He never wants me to serve rice but, there it is. They both really liked the flavour of the sauce but they didn't love the actual chops (they aren't big chop people in the first place so if you and your people are chop people, carry on with those).

Am I going to use canned cream soup all the time now? No, but even I have to admit it was fast, easy and really tasty and way healthier than ordering in pizza.



Smoky Dijon Crock Chops
adapted from The Cooking Photographer

1 1/2 lbs red and white potatoes quartered
2 cloves of garlic, chopped
1 onion, sliced
1 can cream of chicken soup
1/4 + 2 tbls chicken stock
1/4 old fashioned grainy dijon
a few sprigs fresh thyme
2 tsp smoked paprika
glug olive oil
approx 650kg (or about 1.5 lbs) center cut bonless pork chops
salt and pepper


Oil the inside of the crock pot with a bit of olive oil and cover the bottom with your potatoes. Sprinkle the garlic and sliced onions on top of that.
Now, mix together the chicken soup, 1/4 cup chicken stock, mustard, thyme and the paprikas and pour that over the potatoes.
In a frying pan, heat a little glug of olive oil over med high heat, salt and pepper your pork chops and brown them. When they have a nice bit of colour on both sides, lay them on top of the potatoes and sauce. Add a couple tbls chicken stock to the frying pan to deglaze it and scrape all of that on top of the pork.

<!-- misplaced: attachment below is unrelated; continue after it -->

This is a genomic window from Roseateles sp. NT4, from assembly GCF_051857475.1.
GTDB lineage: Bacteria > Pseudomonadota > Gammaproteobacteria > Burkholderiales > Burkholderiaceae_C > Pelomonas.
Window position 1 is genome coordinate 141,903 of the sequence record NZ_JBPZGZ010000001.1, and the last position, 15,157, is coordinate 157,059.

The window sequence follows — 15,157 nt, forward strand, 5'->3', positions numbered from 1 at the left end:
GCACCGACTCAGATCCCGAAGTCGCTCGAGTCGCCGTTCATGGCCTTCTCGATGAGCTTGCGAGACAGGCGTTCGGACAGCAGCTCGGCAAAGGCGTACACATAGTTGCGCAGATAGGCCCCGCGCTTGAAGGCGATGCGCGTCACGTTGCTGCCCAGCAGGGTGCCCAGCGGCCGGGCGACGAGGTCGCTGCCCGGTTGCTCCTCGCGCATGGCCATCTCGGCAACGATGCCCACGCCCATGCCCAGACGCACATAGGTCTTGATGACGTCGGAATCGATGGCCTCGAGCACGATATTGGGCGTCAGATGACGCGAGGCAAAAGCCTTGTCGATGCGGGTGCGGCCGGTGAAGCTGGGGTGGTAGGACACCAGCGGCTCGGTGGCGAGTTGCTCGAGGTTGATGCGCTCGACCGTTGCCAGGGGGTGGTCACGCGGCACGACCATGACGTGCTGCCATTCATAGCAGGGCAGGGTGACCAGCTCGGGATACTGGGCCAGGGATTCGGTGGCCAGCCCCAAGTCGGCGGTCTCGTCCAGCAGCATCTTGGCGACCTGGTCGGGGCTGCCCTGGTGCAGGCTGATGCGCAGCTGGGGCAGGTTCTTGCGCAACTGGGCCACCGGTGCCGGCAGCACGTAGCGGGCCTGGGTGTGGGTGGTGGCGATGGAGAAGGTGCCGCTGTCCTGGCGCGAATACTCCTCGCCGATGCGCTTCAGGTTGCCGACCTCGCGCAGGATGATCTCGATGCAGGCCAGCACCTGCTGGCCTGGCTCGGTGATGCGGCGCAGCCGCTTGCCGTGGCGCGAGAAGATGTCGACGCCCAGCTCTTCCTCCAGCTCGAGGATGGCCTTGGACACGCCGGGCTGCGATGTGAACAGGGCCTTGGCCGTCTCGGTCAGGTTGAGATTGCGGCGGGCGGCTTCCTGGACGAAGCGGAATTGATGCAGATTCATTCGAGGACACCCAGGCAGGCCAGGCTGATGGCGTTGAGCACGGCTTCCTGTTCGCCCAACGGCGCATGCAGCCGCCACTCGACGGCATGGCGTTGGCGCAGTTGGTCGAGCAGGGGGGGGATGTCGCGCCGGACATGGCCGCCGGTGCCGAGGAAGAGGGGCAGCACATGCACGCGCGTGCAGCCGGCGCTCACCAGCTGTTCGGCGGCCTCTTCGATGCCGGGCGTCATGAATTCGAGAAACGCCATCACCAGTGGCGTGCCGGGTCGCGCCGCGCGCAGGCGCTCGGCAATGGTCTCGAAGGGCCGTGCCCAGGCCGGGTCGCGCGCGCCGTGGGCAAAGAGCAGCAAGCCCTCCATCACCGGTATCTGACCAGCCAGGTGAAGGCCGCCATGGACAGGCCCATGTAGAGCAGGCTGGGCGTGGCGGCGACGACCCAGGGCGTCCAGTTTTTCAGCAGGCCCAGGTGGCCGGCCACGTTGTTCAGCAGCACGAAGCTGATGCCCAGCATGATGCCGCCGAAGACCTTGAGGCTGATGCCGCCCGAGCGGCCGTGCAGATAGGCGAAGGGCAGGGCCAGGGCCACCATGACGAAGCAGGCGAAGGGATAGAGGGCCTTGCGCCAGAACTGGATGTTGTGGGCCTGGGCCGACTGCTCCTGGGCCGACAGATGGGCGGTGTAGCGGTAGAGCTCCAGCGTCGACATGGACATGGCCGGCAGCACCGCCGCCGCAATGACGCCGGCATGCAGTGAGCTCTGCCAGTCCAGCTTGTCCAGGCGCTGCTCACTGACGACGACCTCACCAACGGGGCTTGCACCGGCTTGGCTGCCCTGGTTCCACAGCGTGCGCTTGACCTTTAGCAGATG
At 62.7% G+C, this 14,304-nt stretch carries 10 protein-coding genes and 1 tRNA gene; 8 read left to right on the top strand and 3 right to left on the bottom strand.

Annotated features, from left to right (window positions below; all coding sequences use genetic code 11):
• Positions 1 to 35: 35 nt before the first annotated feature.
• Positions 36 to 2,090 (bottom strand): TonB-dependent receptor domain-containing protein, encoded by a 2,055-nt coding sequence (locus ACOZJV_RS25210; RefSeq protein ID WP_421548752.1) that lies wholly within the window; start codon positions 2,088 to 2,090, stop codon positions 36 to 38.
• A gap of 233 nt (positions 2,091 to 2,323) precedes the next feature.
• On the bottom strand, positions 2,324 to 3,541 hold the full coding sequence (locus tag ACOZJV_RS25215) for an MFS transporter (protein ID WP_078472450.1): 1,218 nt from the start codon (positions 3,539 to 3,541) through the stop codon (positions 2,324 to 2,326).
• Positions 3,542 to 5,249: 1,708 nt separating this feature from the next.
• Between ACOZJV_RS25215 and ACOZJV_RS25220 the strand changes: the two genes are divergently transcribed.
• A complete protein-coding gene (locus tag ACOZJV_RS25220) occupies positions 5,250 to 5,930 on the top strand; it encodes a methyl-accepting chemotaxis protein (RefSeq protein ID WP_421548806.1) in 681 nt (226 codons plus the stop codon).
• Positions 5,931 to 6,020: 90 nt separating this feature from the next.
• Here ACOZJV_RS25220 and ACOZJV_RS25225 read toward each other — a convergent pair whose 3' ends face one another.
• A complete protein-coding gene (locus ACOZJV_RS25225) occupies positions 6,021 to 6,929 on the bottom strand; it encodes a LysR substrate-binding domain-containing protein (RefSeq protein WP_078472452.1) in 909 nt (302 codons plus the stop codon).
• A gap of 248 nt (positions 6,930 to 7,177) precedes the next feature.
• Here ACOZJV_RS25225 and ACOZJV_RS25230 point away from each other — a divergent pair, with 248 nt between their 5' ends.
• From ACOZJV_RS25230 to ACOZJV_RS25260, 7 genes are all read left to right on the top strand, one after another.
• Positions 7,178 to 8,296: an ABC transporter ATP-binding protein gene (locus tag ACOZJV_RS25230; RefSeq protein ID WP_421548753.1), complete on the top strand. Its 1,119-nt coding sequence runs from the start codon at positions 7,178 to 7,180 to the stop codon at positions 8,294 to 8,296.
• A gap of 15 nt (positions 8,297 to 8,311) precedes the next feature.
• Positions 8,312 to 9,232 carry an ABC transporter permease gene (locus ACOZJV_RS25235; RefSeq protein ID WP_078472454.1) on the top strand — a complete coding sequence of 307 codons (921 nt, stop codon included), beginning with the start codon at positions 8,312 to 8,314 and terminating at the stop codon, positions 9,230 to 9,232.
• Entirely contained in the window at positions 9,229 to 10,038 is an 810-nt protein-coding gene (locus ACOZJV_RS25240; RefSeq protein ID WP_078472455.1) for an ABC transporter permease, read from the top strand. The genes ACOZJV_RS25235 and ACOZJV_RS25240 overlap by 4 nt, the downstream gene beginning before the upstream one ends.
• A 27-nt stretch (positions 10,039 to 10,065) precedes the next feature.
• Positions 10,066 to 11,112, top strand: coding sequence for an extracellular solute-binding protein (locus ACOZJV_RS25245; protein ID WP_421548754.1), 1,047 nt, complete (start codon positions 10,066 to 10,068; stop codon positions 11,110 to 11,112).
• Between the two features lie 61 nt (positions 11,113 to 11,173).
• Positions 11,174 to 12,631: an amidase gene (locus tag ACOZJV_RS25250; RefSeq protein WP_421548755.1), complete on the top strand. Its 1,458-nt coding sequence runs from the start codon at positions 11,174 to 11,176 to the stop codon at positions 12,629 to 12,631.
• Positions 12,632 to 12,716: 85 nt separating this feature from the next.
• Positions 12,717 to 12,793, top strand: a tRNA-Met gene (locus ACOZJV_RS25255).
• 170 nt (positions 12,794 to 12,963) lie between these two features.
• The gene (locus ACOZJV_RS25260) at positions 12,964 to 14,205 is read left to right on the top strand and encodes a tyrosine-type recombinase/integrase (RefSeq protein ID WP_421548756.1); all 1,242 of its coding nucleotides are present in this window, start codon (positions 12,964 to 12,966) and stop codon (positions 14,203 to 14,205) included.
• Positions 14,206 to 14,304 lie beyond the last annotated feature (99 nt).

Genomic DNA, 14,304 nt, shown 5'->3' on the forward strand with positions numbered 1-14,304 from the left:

Cook over low heat for about 7 hours or on high for about 3 1/2 hours.
To serve, put a couple pork chops (mine were small so if you got fewer, bigger chops, divide it up accordingly) and some potatoes on each plate and spoon some sauce over both.



White Bean, Kale and Sausage Soup



Well, as much as I want to pretend it's not happening, the cold weather is closing in which means it's probably time for my weekly Friday, So It Must Be Soup feature. It's actually Monday but I also have to post this as my submission to Gastropost this week as my ode to the fall bounty so let's just pretend it's Friday and you go make this soup.

Kale. We all love kale and I thank my lucky stars every day that I own a son who loves kale. He lets me put kale in his smoothies, he likes it in soups, he likes it sauteed with garlic and olive oil, he likes it in stews and he even likes kale chips. I don't know what sort of evil person I was in a past life that has made it possible to own a kid who loves food this much, but I choose to not ask too many questions and just keep cooking.